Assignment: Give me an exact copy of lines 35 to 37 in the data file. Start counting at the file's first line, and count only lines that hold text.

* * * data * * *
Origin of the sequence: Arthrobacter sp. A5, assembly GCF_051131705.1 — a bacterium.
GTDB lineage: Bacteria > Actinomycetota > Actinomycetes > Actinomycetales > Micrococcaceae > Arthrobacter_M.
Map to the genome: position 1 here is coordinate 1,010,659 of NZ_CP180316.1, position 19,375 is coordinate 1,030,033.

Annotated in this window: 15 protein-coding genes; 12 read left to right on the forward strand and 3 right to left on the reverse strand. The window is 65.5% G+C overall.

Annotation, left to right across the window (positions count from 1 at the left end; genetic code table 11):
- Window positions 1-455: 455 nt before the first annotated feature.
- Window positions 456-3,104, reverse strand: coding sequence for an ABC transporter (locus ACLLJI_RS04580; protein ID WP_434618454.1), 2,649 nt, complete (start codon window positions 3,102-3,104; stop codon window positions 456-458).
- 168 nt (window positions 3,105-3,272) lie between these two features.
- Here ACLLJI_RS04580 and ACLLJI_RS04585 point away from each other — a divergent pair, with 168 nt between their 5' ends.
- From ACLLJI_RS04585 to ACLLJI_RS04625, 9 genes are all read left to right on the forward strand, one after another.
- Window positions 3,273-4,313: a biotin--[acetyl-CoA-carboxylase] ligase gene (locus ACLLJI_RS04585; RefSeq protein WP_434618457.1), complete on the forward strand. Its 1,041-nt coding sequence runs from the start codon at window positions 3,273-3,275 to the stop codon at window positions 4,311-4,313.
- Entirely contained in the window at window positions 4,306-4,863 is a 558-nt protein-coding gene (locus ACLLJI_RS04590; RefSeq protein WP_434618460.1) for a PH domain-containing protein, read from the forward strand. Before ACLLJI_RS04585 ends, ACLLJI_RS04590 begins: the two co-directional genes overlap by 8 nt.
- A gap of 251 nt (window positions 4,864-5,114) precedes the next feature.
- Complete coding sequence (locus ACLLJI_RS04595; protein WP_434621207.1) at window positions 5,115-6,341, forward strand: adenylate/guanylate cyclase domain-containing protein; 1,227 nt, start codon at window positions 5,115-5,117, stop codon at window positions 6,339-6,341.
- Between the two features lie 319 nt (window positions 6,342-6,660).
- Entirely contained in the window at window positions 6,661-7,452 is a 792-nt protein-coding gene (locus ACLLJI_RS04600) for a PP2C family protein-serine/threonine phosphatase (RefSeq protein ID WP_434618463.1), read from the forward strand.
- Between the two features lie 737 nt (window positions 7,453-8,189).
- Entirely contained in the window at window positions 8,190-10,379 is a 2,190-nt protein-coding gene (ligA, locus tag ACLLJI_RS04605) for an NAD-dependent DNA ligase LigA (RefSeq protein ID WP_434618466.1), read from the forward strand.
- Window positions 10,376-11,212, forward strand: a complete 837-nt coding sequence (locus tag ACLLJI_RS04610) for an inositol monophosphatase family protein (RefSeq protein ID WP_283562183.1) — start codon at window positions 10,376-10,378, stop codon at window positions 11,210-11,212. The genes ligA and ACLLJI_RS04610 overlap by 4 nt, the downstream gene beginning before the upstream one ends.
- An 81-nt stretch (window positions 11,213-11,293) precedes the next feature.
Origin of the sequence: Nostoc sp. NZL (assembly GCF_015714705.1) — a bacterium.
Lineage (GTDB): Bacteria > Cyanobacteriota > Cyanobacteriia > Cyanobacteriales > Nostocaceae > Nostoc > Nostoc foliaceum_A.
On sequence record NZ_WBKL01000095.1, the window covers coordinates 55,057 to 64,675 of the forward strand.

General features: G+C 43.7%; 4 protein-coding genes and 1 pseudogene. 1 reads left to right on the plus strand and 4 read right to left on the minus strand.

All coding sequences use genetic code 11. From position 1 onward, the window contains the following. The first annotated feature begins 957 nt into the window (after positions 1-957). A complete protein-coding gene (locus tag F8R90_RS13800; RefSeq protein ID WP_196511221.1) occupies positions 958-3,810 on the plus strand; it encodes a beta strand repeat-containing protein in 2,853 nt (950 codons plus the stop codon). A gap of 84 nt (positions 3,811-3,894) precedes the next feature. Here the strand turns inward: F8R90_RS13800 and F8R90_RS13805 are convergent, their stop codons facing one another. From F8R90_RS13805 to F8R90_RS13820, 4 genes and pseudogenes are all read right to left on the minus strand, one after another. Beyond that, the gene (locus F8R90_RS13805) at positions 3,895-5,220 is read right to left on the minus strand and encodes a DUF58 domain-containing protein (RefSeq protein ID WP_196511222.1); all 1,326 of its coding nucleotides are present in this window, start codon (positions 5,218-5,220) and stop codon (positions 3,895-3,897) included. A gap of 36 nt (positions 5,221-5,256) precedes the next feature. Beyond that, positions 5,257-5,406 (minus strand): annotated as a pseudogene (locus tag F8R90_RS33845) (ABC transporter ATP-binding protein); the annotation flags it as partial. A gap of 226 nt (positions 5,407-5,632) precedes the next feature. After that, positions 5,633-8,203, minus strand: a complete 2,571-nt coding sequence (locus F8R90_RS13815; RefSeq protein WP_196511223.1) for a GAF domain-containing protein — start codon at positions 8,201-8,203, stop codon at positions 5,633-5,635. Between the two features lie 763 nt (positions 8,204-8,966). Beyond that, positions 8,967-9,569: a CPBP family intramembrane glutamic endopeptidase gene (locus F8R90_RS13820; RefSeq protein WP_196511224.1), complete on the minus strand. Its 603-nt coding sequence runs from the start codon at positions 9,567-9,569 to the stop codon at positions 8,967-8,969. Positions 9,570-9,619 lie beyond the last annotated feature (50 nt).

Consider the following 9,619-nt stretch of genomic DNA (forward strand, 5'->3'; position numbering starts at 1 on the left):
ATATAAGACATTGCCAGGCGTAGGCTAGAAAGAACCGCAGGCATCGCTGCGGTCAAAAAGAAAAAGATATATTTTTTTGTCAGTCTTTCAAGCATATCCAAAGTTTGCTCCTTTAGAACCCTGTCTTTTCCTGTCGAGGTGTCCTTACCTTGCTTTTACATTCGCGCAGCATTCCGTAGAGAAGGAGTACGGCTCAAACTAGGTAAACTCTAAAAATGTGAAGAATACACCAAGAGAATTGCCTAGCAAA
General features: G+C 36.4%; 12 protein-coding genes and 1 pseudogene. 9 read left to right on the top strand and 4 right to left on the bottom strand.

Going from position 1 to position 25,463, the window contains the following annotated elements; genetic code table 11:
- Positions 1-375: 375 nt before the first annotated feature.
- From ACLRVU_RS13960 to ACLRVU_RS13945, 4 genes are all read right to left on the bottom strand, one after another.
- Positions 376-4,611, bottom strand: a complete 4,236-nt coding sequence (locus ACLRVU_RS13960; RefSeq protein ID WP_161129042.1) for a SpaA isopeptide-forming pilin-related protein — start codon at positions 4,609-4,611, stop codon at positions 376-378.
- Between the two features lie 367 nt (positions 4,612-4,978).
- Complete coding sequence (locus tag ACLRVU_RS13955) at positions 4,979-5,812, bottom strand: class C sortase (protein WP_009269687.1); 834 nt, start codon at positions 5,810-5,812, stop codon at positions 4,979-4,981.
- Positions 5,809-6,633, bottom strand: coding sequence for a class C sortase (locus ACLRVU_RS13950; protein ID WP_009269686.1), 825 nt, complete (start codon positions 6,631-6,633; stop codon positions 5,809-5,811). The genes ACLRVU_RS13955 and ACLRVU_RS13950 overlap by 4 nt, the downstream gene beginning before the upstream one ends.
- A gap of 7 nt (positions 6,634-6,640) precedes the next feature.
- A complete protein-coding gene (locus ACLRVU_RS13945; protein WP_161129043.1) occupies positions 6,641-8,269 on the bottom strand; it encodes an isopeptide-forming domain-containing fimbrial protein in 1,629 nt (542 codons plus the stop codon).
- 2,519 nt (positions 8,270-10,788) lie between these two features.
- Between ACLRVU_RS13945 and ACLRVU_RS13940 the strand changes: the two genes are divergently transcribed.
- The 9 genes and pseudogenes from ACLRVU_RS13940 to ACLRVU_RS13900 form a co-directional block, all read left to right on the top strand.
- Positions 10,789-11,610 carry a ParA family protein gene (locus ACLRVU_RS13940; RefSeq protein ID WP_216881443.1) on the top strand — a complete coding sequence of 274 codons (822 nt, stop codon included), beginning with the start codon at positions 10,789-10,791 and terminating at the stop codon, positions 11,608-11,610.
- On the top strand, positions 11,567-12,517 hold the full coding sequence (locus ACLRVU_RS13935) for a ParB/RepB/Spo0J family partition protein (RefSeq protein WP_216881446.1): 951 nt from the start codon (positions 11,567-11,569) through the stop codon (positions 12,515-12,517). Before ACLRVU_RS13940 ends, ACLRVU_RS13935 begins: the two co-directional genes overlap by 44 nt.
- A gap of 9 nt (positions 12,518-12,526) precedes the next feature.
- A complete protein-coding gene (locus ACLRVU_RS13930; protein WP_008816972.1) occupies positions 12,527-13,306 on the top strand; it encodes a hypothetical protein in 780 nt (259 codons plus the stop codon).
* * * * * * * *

- Positions 5,809-6,633, bottom strand: coding sequence for a class C sortase (locus ACLRVU_RS13950; protein ID WP_009269686.1), 825 nt, complete (start codon positions 6,631-6,633; stop codon positions 5,809-5,811). The genes ACLRVU_RS13955 and ACLRVU_RS13950 overlap by 4 nt, the downstream gene beginning before the upstream one ends.
- A gap of 7 nt (positions 6,634-6,640) precedes the next feature.
- A complete protein-coding gene (locus ACLRVU_RS13945; protein WP_161129043.1) occupies positions 6,641-8,269 on the bottom strand; it encodes an isopeptide-forming domain-containing fimbrial protein in 1,629 nt (542 codons plus the stop codon).